Those who have just recently discovered that there are lots of Muslim people in the world, and that those Muslim people often feel whipsawed between alienation over western ways and the dodgy seductions of Islamist extremism, need to get acquainted with the work of Hanif Kureishi, who has been writing from the center of this dilemma for decades.
I was introduced to Kureishi’s work through his tart, enjoyably ramshackle screenplays for My Beautiful Laundrette, Sammy and Rosie Get Laid and My Son the Fanatic, the last of which seems downright prescient when viewed in the light of 9/11 and subsequent events. Even when films like Sammy and Rosie seemed to rattle apart rather than come to a conclusion, that was fine — it’s pretty rare to find movies that suffer from too many ideas, rather than too few. Kureishi’s range also goes beyond politics to the poignant emotional shadings of The Mother, an excellent film that ought to be at the top of everyone’s Netflix list. I remember an interview in which Kureishi said two of his favorite writers were Philip Roth and Rudyard Kipling, which tells you a bit about his orientation.
Kureishi has a taste for raw subject matter and pitch-black humor, so when the BBC decided that it didn’t want his short story “Weddings and Beheadings” read on the air, one’s first reaction was, “What did you think you were going to get?” Fortunately, the Index on Censorship has stepped forward, and you can read the story here.The story is a brief monologue written from the point of view of a videographer who, partly out of fear and partly because he can get no other work, makes videotapes of Islamist groups as they behead Western hostages. The BBC pulled it because it didn’t want to cause distress to the family of Alan Johnston, a BBC reporter who is being held hostage in Gaza. While I profoundly hope Johnston is released unharmed, I think the BBC decision is misguided, to put it charitably.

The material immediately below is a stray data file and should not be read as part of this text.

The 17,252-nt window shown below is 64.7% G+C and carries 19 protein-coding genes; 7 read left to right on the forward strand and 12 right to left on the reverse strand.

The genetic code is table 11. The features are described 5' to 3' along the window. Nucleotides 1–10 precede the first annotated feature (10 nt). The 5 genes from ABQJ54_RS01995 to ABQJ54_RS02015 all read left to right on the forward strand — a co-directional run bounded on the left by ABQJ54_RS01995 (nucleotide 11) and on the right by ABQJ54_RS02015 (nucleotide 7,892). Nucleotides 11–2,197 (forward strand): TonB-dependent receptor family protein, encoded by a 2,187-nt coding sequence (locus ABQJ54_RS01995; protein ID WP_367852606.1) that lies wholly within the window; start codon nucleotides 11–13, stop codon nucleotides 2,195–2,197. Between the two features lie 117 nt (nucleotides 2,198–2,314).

Though the particulars of Kureishi’s story are very up to date, its fundamental concerns are as old as humanity itself. How can people commit horrible acts while still thinking themselves decent? When does the urge to avoid trouble become the willingness to countenance evil as long as it targets someone else? It’s a question we have had to ask ourselves too many times already, and Kureishi’s story finds a fresh way to pose it:
It might surprise you, but we do get paid; they always give us something ‘for the trouble’. They even make jokes, ‘You’ll get a prize for the next one. Don’t you guy love prizes and statuettes and stuff?’ It’s all hellish, the long drive there with the camera and tripod on your lap, the smell of the sack, the guns, and you wonder if this time you might be the victim. Usually you’re sick, and then you’re in the building, in the room, setting up, and you hear things, from other rooms, that make you wonder if life on earth is a good idea.
I know you don’t want too much detail, but it’s serious work taking off someone’s head if you’re not a butcher; and these guys aren’t qualified, they’re just enthusiastic – it’s what they like to do. To make the shot work, it helps to get a clear view of the victims eyes just before they’re covered. At the end the guys hold up the head streaming with blood and you might need to use some hand-held here, to catch everything. The shot must be framed carefully. It wouldn’t be good if you missed something. [Ideally you should have a quick-release tripod head, something I do possess and would never lend to anyone.]